The Tool Barn

Fixing a damaged section of subflooring

During the course of any project, you will run across unexpected obstacles. In preparation for a new floor (tile, wood or sheet), there may be a section of the subfloor which is too "bouncy" or soft. There are many variables that will contribute to this situation. Support , quality of the material, adequate thickness or history, but the fact is that this section will have to be replaced.

Patched area of subflooring
Items needed:
Circular Saw
Tape Measure
Chalk Line
Electric Screwdriver
Replacement subfloor material
Construction adhesive
Safety Suggestions and Tips
Set depth blade to avoid cutting joist
Use same thickness subflooring material
Screw, do not nail patch
Avoid hitting nails with chisel
Level of difficulty

Time Required:
 4 hour


Interior location
Measuring patch area

Step 1:

In order to get over this hurdle successfully you will need to determine where the joists are and plan your cuts accurately. Popping a chalk line or using a straightedge and pencil, mark the area that you want to remove. Two sides should land on the centerline of the floor (joists floor joists are usually 12" apart). You can find the floor joists by locating the screws or nails that hold the subflooring down..

Culvert pipe
Drill hole in center for a finger hole

Step 2:

Drill a hole through the middle of the area with a bit large enough to accommodate your measuring tape (usually 1"). Measure the thickness of the subfloor through the hole (most subfloors are 5/8" or 3/4" plywood).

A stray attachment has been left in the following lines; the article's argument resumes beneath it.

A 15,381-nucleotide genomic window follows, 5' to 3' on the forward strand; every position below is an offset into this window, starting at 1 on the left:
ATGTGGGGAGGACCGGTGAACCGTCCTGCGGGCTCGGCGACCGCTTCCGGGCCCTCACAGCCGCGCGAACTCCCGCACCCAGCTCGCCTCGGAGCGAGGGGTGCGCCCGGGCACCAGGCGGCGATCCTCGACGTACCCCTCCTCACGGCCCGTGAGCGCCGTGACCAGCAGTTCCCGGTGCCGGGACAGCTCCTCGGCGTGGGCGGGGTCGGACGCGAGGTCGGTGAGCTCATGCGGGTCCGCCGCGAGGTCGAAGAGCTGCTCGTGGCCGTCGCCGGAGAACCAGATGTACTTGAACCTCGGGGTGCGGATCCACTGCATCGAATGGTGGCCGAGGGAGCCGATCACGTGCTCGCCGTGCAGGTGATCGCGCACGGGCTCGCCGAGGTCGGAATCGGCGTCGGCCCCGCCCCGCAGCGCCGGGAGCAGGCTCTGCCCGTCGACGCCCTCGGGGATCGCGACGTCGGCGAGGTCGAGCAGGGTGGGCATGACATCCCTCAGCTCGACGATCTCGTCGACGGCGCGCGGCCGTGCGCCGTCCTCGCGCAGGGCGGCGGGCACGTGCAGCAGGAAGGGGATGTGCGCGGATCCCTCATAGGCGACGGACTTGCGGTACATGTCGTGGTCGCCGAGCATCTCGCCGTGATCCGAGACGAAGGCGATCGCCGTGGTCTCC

Ditch for culvert
Set blade depth equal to subflooring thickness

Step 3:

Set the depth of cut (deck) on your circular saw to the same measurement you obtained above. This will ensure that you do not damage the floor joists while cutting the subfloor

Saw along patch edges

Step 4:

Slide the blade guard out of the way. Start the saw and, while firmly holding the saw, ease the blade down into the subflooring. Avoiding nails and screws, cut until the middle of the blade reaches the end of the line. It may be necessary to go slightly past your marks to free the damaged section, remember that your blade is round not straight. In this case I used a hand held angle grinder with a wood cutting blade to finish the cuts. To clean the edges and corners of anything else, use a sharp 1/2" chisel.

Repeat this for all four sides.

1 - 2

Related articles

Printer friendly page

E-mail this page to a friend